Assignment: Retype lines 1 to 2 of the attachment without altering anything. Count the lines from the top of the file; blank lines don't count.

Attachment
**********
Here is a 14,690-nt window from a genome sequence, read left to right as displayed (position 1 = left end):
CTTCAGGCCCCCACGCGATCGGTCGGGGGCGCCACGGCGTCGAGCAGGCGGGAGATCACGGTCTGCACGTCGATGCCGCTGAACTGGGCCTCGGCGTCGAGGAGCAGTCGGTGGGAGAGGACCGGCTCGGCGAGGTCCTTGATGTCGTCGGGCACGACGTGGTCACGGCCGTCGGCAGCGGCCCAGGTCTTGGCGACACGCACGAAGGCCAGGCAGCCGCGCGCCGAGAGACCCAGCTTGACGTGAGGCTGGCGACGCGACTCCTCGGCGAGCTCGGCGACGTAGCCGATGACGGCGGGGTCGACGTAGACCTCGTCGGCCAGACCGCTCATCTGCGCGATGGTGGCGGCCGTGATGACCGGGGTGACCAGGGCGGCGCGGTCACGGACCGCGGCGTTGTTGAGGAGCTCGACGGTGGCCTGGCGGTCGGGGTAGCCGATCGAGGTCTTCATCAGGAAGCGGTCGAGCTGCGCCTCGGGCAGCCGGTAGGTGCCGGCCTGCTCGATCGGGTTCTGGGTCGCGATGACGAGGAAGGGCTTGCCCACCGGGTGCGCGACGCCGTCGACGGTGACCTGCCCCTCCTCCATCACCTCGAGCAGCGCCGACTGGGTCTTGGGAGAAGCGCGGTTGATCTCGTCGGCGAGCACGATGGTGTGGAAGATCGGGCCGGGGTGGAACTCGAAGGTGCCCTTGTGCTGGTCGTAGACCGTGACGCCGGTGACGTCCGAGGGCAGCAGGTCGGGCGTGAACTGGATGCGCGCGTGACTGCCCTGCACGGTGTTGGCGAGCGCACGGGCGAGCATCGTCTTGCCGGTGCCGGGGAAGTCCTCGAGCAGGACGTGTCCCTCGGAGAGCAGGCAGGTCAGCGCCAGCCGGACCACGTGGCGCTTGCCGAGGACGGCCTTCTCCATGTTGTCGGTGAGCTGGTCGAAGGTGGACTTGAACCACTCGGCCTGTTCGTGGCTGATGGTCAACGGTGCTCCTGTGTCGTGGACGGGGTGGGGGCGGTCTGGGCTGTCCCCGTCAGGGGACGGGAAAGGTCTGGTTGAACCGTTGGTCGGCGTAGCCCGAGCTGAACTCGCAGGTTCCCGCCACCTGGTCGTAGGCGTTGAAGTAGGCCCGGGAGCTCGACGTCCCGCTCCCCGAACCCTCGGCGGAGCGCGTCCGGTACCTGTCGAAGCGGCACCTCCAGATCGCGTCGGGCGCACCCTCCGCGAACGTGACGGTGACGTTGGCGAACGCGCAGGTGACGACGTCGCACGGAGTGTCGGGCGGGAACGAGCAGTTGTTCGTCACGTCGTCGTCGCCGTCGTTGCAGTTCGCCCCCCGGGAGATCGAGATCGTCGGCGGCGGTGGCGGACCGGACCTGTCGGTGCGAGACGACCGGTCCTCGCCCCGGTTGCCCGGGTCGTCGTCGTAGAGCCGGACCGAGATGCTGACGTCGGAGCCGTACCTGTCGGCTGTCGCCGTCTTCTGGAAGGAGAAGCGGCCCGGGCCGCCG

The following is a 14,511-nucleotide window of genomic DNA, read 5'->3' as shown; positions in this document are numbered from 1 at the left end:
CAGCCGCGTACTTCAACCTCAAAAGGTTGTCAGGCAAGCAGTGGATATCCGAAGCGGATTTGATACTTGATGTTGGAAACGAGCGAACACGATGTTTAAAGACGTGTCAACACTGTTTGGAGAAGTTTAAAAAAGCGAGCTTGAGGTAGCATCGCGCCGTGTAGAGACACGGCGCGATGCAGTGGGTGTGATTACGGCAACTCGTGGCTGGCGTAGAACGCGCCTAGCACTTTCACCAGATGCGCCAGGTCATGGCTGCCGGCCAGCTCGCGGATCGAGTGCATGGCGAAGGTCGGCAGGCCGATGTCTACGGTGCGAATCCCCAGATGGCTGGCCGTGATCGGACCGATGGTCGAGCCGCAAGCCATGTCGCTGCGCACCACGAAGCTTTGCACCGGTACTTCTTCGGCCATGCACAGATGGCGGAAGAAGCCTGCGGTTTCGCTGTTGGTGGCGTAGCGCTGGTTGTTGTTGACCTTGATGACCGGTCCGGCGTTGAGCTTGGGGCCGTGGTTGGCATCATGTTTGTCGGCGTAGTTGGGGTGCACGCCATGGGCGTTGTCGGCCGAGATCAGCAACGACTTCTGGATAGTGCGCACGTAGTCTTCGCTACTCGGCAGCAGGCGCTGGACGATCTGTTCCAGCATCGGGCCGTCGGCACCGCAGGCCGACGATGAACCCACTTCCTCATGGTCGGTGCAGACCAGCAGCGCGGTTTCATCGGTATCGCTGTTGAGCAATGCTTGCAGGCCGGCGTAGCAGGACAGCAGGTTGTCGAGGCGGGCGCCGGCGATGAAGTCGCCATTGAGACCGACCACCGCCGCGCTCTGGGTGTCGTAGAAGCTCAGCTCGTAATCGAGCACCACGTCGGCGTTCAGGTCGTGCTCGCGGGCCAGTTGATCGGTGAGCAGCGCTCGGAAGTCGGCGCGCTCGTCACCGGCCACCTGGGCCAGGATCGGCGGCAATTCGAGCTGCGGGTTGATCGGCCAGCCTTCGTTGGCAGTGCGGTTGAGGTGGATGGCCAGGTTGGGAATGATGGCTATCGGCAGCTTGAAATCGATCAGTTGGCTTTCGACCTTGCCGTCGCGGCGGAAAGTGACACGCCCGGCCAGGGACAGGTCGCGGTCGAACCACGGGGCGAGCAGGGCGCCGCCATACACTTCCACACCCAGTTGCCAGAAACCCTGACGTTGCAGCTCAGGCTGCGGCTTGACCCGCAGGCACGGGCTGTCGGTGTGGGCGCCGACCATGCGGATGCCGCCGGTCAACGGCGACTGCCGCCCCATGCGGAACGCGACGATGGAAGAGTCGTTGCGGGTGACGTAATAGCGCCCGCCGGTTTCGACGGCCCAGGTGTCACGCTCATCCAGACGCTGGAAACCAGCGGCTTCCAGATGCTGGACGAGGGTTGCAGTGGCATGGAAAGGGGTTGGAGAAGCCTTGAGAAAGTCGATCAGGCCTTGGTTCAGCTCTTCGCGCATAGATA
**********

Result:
Here is a 14,690-nt window from a genome sequence, read left to right as displayed (position 1 = left end):
CTTCAGGCCCCCACGCGATCGGTCGGGGGCGCCACGGCGTCGAGCAGGCGGGAGATCACGGTCTGCACGTCGATGCCGCTGAACTGGGCCTCGGCGTCGAGGAGCAGTCGGTGGGAGAGGACCGGCTCGGCGAGGTCCTTGATGTCGTCGGGCACGACGTGGTCACGGCCGTCGGCAGCGGCCCAGGTCTTGGCGACACGCACGAAGGCCAGGCAGCCGCGCGCCGAGAGACCCAGCTTGACGTGAGGCTGGCGACGCGACTCCTCGGCGAGCTCGGCGACGTAGCCGATGACGGCGGGGTCGACGTAGACCTCGTCGGCCAGACCGCTCATCTGCGCGATGGTGGCGGCCGTGATGACCGGGGTGACCAGGGCGGCGCGGTCACGGACCGCGGCGTTGTTGAGGAGCTCGACGGTGGCCTGGCGGTCGGGGTAGCCGATCGAGGTCTTCATCAGGAAGCGGTCGAGCTGCGCCTCGGGCAGCCGGTAGGTGCCGGCCTGCTCGATCGGGTTCTGGGTCGCGATGACGAGGAAGGGCTTGCCCACCGGGTGCGCGACGCCGTCGACGGTGACCTGCCCCTCCTCCATCACCTCGAGCAGCGCCGACTGGGTCTTGGGAGAAGCGCGGTTGATCTCGTCGGCGAGCACGATGGTGTGGAAGATCGGGCCGGGGTGGAACTCGAAGGTGCCCTTGTGCTGGTCGTAGACCGTGACGCCGGTGACGTCCGAGGGCAGCAGGTCGGGCGTGAACTGGATGCGCGCGTGACTGCCCTGCACGGTGTTGGCGAGCGCACGGGCGAGCATCGTCTTGCCGGTGCCGGGGAAGTCCTCGAGCAGGACGTGTCCCTCGGAGAGCAGGCAGGTCAGCGCCAGCCGGACCACGTGGCGCTTGCCGAGGACGGCCTTCTCCATGTTGTCGGTGAGCTGGTCGAAGGTGGACTTGAACCACTCGGCCTGTTCGTGGCTGATGGTCAACGGTGCTCCTGTGTCGTGGACGGGGTGGGGGCGGTCTGGGCTGTCCCCGTCAGGGGACGGGAAAGGTCTGGTTGAACCGTTGGTCGGCGTAGCCCGAGCTGAACTCGCAGGTTCCCGCCACCTGGTCGTAGGCGTTGAAGTAGGCCCGGGAGCTCGACGTCCCGCTCCCCGAACCCTCGGCGGAGCGCGTCCGGTACCTGTCGAAGCGGCACCTCCAGATCGCGTCGGGCGCACCCTCCGCGAACGTGACGGTGACGTTGGCGAACGCGCAGGTGACGACGTCGCACGGAGTGTCGGGCGGGAACGAGCAGTTGTTCGTCACGTCGTCGTCGCCGTCGTTGCAGTTCGCCCCCCGGGAGATCGAGATCGTCGGCGGCGGTGGCGGACCGGACCTGTCGGTGCGAGACGACCGGTCCTCGCCCCGGTTGCCCGGGTCGTCGTCGTAGAGCCGGACCGAGATGCTGACGTCGGAGCCGTACCTGTCGGCTGTCGCCGTCTTCTGGAAGGAGAAGCGGCCCGGGCCGCCG